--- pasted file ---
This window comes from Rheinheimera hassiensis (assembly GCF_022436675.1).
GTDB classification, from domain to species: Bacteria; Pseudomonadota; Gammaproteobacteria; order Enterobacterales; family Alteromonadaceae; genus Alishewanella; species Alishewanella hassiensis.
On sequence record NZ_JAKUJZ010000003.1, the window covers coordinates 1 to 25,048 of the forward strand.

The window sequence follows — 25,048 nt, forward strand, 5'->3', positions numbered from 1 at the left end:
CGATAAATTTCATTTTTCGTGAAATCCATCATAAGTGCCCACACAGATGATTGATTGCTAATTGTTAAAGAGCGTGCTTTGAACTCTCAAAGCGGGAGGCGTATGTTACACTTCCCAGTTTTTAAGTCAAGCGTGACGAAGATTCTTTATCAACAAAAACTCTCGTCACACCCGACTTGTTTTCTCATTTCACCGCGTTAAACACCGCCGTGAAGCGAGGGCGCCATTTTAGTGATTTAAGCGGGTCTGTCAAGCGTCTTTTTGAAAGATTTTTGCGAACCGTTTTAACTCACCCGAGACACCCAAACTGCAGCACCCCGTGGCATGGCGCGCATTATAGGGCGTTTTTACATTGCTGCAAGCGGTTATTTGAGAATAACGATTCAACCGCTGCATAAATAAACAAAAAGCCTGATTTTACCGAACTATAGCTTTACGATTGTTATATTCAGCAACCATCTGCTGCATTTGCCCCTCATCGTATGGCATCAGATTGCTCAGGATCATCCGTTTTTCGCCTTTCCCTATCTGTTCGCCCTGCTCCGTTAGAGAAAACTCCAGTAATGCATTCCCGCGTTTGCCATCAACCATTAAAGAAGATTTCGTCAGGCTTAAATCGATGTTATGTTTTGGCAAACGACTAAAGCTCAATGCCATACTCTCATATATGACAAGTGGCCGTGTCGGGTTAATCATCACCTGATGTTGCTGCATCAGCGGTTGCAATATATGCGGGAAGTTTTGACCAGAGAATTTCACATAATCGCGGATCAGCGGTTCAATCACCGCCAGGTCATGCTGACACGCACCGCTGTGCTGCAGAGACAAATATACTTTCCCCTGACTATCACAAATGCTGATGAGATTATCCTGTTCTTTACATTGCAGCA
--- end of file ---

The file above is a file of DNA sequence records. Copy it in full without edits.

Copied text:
This window comes from Rheinheimera hassiensis (assembly GCF_022436675.1).
GTDB classification, from domain to species: Bacteria; Pseudomonadota; Gammaproteobacteria; order Enterobacterales; family Alteromonadaceae; genus Alishewanella; species Alishewanella hassiensis.
On sequence record NZ_JAKUJZ010000003.1, the window covers coordinates 1 to 25,048 of the forward strand.

The window sequence follows — 25,048 nt, forward strand, 5'->3', positions numbered from 1 at the left end:
CGATAAATTTCATTTTTCGTGAAATCCATCATAAGTGCCCACACAGATGATTGATTGCTAATTGTTAAAGAGCGTGCTTTGAACTCTCAAAGCGGGAGGCGTATGTTACACTTCCCAGTTTTTAAGTCAAGCGTGACGAAGATTCTTTATCAACAAAAACTCTCGTCACACCCGACTTGTTTTCTCATTTCACCGCGTTAAACACCGCCGTGAAGCGAGGGCGCCATTTTAGTGATTTAAGCGGGTCTGTCAAGCGTCTTTTTGAAAGATTTTTGCGAACCGTTTTAACTCACCCGAGACACCCAAACTGCAGCACCCCGTGGCATGGCGCGCATTATAGGGCGTTTTTACATTGCTGCAAGCGGTTATTTGAGAATAACGATTCAACCGCTGCATAAATAAACAAAAAGCCTGATTTTACCGAACTATAGCTTTACGATTGTTATATTCAGCAACCATCTGCTGCATTTGCCCCTCATCGTATGGCATCAGATTGCTCAGGATCATCCGTTTTTCGCCTTTCCCTATCTGTTCGCCCTGCTCCGTTAGAGAAAACTCCAGTAATGCATTCCCGCGTTTGCCATCAACCATTAAAGAAGATTTCGTCAGGCTTAAATCGATGTTATGTTTTGGCAAACGACTAAAGCTCAATGCCATACTCTCATATATGACAAGTGGCCGTGTCGGGTTAATCATCACCTGATGTTGCTGCATCAGCGGTTGCAATATATGCGGGAAGTTTTGACCAGAGAATTTCACATAATCGCGGATCAGCGGTTCAATCACCGCCAGGTCATGCTGACACGCACCGCTGTGCTGCAGAGACAAATATACTTTCCCCTGACTATCACAAATGCTGATGAGATTATCCTGTTCTTTACATTGCAGCA